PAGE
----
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How Dry Is Texas? SMAP, TxSON Network Aim to Find Out

Posted May 7, 2015

A new network of sensors in the bone-dry Texas hill country will produce detailed data on soil moisture — when there is any. While verifying the measurements of NASA’s recently launched Soil Moisture Active Passive satellite (SMAP), the Texas Soil Observation Network (TxSON) will give state water agencies critical information for managing the Lone Star State’s limited water.

Todd Caldwell checking one of the sensors in the Texas Soil Observation Network. Credits: University of Texas at Austin/Richard Casteel

Todd Caldwell checking one of the sensors in the Texas Soil Observation Network. Credits: University of Texas at Austin/Richard Casteel

“The drought has decreased soil moisture so intensely that if it rains, reservoirs don’t fill up,” said Todd Caldwell, a research associate who leads the TxSON project at the University of Texas at Austin’s Bureau of Economic Geology. “We haven’t been able to overcome this major depletion of soil water.”

The Texas hill country, west and north of San Antonio and Austin, is no stranger to drought, but 2011 was the worst year in recent memory. “It was the hottest and driest summer in American history,” recalled Carol Ann Sayle, who owns a farm in Austin. “We spent that whole summer trying to irrigate the soil back to life, but everything crisped to death.”

After a year like that, a few rains cannot restore crops, grazing lands or reservoirs to their pre-drought condition. “We’ve been through times where two feet down, the soil is dry as dust,” Sayle said. Before plants can grow and water can run off into reservoirs, the soil must soak up a considerable amount of moisture. Water planners currently can only estimate what that amount is. With SMAP and TxSON monitoring soil moisture, they will soon have measurements to help them plan more realistically.

NASA’s Soil Moisture Active Passive satellite gives Texas water agencies critical information for managing the lone star state’s limited water.

The TxSON network consists of more than 40 stations in a 500-square-mile area (1,300 square kilometers) near Fredericksburg, Texas. Each station includes a moisture sensor that extends about 20 inches (50 centimeters) into the ground, and a rain gauge, along with supporting hardware and solar panels. The sensors take measurements every five minutes and send their data to the University of Texas once an hour. From there, the data are relayed to NASA’s Jet Propulsion Laboratory in Pasadena, California, which manages the SMAP mission.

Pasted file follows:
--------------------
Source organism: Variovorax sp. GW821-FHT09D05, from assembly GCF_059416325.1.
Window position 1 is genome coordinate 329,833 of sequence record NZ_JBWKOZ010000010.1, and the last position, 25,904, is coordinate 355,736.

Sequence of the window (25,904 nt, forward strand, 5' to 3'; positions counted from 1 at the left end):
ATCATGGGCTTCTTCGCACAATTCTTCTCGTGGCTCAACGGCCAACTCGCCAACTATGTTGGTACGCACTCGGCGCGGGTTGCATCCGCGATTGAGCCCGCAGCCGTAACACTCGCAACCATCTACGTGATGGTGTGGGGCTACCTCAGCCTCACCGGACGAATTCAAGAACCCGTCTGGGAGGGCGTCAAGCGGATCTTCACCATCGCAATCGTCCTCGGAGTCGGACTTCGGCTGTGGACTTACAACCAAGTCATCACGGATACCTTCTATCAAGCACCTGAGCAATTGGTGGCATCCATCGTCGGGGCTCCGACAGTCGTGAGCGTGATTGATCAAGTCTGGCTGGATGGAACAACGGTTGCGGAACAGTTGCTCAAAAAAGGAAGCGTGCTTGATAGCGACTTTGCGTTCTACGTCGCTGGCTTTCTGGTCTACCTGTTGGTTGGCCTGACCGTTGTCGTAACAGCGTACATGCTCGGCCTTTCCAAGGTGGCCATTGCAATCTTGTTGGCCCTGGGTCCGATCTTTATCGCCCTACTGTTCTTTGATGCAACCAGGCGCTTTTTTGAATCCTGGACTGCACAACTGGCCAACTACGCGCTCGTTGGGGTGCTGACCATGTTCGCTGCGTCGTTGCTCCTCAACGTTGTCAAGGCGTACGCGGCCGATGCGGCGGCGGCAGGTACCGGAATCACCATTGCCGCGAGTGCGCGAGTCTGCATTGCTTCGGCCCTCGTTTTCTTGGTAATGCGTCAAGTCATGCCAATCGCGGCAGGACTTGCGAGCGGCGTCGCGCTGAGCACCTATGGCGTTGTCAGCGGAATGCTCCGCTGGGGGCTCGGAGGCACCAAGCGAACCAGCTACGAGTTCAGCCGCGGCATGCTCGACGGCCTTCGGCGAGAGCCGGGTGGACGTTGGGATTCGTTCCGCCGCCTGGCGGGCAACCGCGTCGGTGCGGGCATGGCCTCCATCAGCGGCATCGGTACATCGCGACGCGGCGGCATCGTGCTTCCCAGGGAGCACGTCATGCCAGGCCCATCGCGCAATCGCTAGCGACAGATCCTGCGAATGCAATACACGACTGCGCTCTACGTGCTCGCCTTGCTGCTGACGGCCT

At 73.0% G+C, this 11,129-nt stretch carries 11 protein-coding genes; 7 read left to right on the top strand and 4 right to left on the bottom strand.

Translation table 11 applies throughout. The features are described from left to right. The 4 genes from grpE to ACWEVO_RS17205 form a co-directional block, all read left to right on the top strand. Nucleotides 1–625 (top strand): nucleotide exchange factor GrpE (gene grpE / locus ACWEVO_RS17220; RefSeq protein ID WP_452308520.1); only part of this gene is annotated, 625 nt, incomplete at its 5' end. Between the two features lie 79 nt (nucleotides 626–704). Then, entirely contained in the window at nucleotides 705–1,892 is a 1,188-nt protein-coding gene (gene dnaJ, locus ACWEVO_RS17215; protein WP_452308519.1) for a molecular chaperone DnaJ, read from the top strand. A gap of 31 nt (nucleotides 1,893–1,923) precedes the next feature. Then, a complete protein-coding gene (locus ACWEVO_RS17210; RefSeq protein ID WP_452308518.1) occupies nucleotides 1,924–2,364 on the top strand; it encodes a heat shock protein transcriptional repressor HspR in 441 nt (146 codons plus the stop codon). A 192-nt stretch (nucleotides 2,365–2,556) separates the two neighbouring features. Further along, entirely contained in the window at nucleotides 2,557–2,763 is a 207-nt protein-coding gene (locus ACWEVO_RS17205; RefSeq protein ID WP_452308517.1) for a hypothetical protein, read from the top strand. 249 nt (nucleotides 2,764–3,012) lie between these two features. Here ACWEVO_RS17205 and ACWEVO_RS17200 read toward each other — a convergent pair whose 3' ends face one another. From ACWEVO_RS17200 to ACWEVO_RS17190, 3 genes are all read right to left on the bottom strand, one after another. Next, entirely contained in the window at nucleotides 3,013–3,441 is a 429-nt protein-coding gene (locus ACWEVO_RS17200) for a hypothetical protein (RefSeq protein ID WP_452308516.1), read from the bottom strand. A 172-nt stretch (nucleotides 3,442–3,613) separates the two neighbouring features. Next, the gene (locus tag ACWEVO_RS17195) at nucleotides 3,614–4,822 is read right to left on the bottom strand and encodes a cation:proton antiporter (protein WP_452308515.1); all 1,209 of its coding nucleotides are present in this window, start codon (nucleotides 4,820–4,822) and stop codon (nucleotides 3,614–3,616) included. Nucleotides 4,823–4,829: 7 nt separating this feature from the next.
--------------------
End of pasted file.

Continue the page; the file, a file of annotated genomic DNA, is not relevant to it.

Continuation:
Satellite data need to be compared against measurements on the ground to assure that the spaceborne instruments are accurate and remain so throughout the mission. This is part of the process known as calibration and validation, or cal/val for short. The SMAP mission is using several research networks worldwide for the process. Because the TxSON network was installed after SMAP’s cal/val requirements were established, it is one of the best matched of these networks to the scales of SMAP’s data collection. “Our goal was to set up the best possible calibration point that SMAP could have,” Caldwell said.

Equally, however, Caldwell’s goal is to help state water agencies serve the citizens of Texas. “If we have some idea of the current state of the soil moisture, we can predict a lot, from ranchers’ rangeland productivity to regions where rain is more likely to fall or not to fall,” he noted.

Caldwell has been meeting with river authorities to show them the potential of the soil moisture measurements to improve their planning models. “We show them the lag between rain and any response, either in wells or reservoirs downstream. They’re interested in what role soil moisture might play in that lag time,” he said. “The drought has shown several flaws in our conceptual model of the water cycle in Texas. With good soil moisture measurements, we hope to fix those flaws.”

Source: NASA

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